A growing, bright waxing Gibbous Moon starts the evening about halfway up in the east, climbing even higher through the darkening evening skies. With the darkness, a pair of stars are revealed to be the Moon’s companions tonight, the Twins of Gemini. Just above and left of the Moon shines Pollux, while his twin brother, Castor, looks on from above.

Venus struggles to remain in view for the morning coffee crew, but tomorrow morning it would be worth taking one last look. You might use binoculars, or a spotting scope to find Mars, just to the lower right of Venus, during a narrow window from 6 o’clock until 6:10, quite low above a level, low southeast horizon.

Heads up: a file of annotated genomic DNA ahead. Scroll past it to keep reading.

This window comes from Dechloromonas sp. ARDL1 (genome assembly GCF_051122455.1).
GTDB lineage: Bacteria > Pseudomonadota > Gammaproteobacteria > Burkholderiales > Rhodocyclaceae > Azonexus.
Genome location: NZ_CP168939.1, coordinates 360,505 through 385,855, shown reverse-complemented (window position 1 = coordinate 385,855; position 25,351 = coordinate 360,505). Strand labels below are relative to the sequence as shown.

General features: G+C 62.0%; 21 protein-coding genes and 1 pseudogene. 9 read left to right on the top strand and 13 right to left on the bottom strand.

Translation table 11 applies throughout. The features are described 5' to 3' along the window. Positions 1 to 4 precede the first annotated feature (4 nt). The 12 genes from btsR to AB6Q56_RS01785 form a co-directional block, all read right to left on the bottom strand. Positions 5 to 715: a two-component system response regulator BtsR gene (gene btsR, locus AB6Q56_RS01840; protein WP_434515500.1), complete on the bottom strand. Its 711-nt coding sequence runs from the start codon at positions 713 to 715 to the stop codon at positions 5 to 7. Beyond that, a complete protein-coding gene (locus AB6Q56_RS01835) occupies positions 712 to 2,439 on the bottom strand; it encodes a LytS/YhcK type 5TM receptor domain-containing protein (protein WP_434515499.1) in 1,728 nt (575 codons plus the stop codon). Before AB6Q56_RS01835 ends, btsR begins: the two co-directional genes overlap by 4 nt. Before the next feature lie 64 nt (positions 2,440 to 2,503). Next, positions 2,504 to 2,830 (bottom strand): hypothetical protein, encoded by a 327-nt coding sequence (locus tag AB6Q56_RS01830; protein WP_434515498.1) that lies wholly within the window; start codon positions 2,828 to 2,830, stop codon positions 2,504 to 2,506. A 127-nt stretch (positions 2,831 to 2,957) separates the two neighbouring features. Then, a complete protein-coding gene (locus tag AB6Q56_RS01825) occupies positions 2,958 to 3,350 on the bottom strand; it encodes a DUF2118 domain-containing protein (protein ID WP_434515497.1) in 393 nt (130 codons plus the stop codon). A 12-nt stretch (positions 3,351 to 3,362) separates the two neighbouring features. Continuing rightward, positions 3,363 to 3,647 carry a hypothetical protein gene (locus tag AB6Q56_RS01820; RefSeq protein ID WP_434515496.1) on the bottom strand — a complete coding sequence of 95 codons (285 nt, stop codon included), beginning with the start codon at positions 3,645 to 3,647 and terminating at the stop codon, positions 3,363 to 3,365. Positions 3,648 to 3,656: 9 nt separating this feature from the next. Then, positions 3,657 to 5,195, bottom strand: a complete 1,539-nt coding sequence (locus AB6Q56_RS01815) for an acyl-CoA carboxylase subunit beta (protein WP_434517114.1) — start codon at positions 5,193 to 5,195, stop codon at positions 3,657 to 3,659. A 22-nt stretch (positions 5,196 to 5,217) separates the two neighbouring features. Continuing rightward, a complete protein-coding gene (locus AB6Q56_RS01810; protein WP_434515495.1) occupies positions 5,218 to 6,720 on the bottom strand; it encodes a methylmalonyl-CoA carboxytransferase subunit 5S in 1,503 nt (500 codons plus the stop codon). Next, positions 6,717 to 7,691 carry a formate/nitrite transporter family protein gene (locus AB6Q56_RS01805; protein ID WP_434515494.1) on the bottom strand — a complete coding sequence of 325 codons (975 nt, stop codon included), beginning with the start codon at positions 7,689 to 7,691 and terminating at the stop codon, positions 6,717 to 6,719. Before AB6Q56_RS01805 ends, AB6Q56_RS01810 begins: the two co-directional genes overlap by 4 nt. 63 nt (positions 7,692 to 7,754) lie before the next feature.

George Washington’s actual birthday (not the holiday) would have seen the same stars in the same places, though the planets would have been different. Thanks to modern computer calculations, we know that Venus and Saturn were amazingly close in the southwest after sunset, and that Jupiter rose as they set in the east. The Moon was a thin Crescent in the morning twilight.